Dyami Myers-Taylor brought the lawsuit alleging that the dairy cows that provide milk for Kerrygold’s dairy products are not fed only grass but instead given feeds including soy, corn and products that are genetically modified, according to court documents.
“The Kerrygold Products contain the grass-fed claims, which were and are false, misleading, and deceptive claims and advertisements set forth on packaging, labeling and in advertisements as alleged herein,” Myers-Taylor said in his lawsuit. “On information and belief, the Kerrygold products are derived from cows that are fed soy, corn and other grains, among other non-grass feed, including grains that are genetically modified, and are thus not ‘grass-fed’ as advertised.”
The class action lawsuit was filed July 6 in the US District Court for the Southern District of California.
In addition to Kerrygold, the lawsuit was brought against the Ornua Co-operative Limited and Ornua Foods North America Inc., according to court documents. The products referenced include salted butter, unsalted butter, naturally softer pure Irish butter, garlic and herb butter, reduced fat Irish butter and Irish butter with canola oil.
Myers-Taylor brought the lawsuit both on his own account and as a class action for others in a similar situation in California or the US, according to the lawsuit.
A spokesperson with Ornua told us that, “We (Ornua) believe our products are marketed in accordance with applicable laws and regulations and will vigorously defend claims which propose otherwise.”
Feed-focused concerns raised
In the lawsuit, Myers-Taylor alleged that from 2014 through 2018 he paid a “price premium” for dairy products produced by Kerrygold based on the understanding from their advertising that the cows were fed only grass. Had he known that cows were fed grains or genetically modified feed ingredients he would not have purchased the products or paid a higher price for them.
He also alleged that grass-fed dairy products contain compounds like omega-3 fatty acids, butyric acid and conjugated linoleic acid, which reportedly provide health benefits. Dairy products from grain-fed cows do not have the same amounts of those elements.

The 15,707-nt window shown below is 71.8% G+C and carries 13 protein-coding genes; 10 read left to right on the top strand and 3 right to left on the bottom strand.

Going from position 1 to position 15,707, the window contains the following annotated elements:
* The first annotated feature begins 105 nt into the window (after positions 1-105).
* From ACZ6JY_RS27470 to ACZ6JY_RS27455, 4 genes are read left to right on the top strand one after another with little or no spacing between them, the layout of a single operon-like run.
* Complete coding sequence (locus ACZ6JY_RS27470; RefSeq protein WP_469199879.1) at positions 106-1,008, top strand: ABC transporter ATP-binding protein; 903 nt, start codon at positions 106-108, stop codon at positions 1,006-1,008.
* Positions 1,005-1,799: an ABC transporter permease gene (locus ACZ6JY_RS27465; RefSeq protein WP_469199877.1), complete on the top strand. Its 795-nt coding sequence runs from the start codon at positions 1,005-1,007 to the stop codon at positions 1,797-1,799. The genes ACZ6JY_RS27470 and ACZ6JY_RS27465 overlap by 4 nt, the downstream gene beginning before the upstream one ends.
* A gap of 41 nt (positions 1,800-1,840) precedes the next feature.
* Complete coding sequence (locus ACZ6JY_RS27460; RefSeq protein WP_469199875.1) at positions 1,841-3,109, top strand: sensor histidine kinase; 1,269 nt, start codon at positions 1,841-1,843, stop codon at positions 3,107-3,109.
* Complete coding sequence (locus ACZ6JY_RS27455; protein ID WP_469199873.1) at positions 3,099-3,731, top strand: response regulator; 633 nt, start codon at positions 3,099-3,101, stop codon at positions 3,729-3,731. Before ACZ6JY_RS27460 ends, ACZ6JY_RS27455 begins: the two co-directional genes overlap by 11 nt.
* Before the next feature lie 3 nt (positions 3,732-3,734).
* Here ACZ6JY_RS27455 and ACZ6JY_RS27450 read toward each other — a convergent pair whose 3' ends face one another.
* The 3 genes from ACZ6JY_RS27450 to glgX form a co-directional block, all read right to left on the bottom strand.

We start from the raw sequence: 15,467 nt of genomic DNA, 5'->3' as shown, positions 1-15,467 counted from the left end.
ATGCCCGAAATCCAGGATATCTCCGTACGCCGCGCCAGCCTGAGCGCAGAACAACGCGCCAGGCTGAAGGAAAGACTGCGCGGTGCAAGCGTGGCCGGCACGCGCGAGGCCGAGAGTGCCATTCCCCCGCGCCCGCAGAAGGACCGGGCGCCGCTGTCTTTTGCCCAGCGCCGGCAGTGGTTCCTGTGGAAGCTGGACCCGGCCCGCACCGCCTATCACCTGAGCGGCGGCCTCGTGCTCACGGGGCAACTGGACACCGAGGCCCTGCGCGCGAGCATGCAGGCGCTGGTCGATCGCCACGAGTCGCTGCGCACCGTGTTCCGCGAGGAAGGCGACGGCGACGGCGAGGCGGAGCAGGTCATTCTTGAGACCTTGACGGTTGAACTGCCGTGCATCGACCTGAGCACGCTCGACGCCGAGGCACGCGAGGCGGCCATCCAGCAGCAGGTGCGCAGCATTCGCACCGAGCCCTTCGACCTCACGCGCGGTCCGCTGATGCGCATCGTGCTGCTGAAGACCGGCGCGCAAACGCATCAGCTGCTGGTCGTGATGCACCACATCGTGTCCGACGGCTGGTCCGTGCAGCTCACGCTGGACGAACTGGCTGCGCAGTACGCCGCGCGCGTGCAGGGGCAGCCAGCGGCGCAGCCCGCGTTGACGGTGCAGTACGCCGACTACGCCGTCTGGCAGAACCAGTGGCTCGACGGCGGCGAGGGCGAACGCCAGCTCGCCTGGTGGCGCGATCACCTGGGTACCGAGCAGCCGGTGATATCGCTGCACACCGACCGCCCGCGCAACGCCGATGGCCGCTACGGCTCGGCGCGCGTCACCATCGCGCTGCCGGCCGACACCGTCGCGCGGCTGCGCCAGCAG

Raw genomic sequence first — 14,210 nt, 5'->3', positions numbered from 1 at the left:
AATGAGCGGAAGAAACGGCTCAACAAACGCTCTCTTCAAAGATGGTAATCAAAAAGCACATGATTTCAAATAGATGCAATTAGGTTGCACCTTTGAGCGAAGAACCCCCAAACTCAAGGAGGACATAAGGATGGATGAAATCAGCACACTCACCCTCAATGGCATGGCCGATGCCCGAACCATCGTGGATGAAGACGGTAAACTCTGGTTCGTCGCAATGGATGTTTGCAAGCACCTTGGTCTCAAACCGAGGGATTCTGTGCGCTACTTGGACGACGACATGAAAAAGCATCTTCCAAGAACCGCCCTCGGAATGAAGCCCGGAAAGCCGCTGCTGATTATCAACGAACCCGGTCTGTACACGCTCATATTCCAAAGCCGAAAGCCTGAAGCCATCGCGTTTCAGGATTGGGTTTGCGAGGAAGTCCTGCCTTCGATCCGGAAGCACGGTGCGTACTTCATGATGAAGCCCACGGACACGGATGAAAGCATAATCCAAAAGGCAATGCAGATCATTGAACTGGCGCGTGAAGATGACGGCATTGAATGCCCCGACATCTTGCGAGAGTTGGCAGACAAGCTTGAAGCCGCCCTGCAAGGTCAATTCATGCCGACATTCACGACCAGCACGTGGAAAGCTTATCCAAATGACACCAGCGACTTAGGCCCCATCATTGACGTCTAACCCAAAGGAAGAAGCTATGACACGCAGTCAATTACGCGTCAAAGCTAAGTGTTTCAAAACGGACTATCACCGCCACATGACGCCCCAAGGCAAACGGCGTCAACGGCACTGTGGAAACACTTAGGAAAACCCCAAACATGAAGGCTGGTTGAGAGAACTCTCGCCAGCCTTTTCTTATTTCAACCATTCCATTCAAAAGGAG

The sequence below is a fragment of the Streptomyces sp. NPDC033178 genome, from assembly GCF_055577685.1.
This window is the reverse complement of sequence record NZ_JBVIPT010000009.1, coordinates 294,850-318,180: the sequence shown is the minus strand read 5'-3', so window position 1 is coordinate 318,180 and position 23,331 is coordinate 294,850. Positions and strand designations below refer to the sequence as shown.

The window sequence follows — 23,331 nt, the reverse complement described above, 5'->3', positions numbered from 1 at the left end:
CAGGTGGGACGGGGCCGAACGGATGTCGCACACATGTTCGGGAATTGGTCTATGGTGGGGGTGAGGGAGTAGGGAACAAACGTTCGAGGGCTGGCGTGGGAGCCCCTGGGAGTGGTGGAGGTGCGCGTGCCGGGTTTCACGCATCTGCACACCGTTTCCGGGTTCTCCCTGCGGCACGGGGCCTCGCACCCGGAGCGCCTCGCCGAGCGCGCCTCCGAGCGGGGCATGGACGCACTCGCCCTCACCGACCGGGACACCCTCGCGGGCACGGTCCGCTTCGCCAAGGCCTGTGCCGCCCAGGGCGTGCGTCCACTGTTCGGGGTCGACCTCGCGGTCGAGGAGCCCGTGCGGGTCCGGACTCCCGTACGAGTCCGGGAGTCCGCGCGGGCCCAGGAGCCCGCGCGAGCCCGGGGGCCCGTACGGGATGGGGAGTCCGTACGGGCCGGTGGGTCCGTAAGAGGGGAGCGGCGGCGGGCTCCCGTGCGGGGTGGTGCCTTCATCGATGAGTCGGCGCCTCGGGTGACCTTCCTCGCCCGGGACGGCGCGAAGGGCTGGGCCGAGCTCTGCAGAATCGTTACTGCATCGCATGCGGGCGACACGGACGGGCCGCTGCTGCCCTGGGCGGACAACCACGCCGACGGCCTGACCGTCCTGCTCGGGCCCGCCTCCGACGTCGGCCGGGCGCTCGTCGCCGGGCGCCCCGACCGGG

“Plaintiff and the proposed class would not have purchased or paid a price premium for the Kerrygold products had they known that the representations, ‘Milk From Grass-fed Cows,’ ‘Made with milk from grass-fed cows not treated with rBST or other growth hormones,’ ‘All Natural,’ and ‘100% Pure and Natural’ … were false, deceptive and/or misleading,” according to court documents. “Plaintiff saw and read the grass-fed claims on product packaging and relied on the representations, statements, and warranties thereon and on the Kerrygold website in believing that the Kerrygold products were made with milk from grass-fed cows and purchased the Kerrygold products based on the perception of value derived from those representations, statements and warranties.”
Allegedly, at some points in time during the year, cows used to produce milk for Kerrygold products are given grain-based diets, according to court documents.
The labeling used is allegedly additionally problematic because the company would have had other feed alternatives than grain or genetically modified feeds, according to court documents. Some of the company’s competitors reportedly say they use 100% hay diets for their cows.
“Rather than disclose the use of non-grass feed, as other partially grass-fed competitors do, Kerrygold deceptively implies that its products are derived from cows that are fed only grass,” according to court documents. “On information and belief, Kerrygold chooses to feed its cows genetically modified and other grains instead of non-grain and non-genetically modified alternatives as a cost-savings measure which undermines Kerrygold’s ongoing effort to posture the Kerrygold products as “grass-fed.”
The lawsuit asks to be certified as a class and sub-class action lawsuit, for Myers-Taylor to be named the representative and for an order stating that Kerrygold’s and Ornua’s conduct violated several statutes and laws.
Myers-Taylor has asked for an injunction to stop the alleged “false labeling, deceptive marketing and consistent pattern and practice of falsely promoting natural claims,” according to court documents. The lawsuit requests damages, punitive damages, damages from breach of express warranty, restitution and the “disgorgement of all profits and/or restoration of monies wrongfully obtained” from the alleged “unfair and deceptive business practices.”
Additionally, Myers-Taylor asked for attorney’s fees and expenses related to the cost of the lawsuit, according to court documents.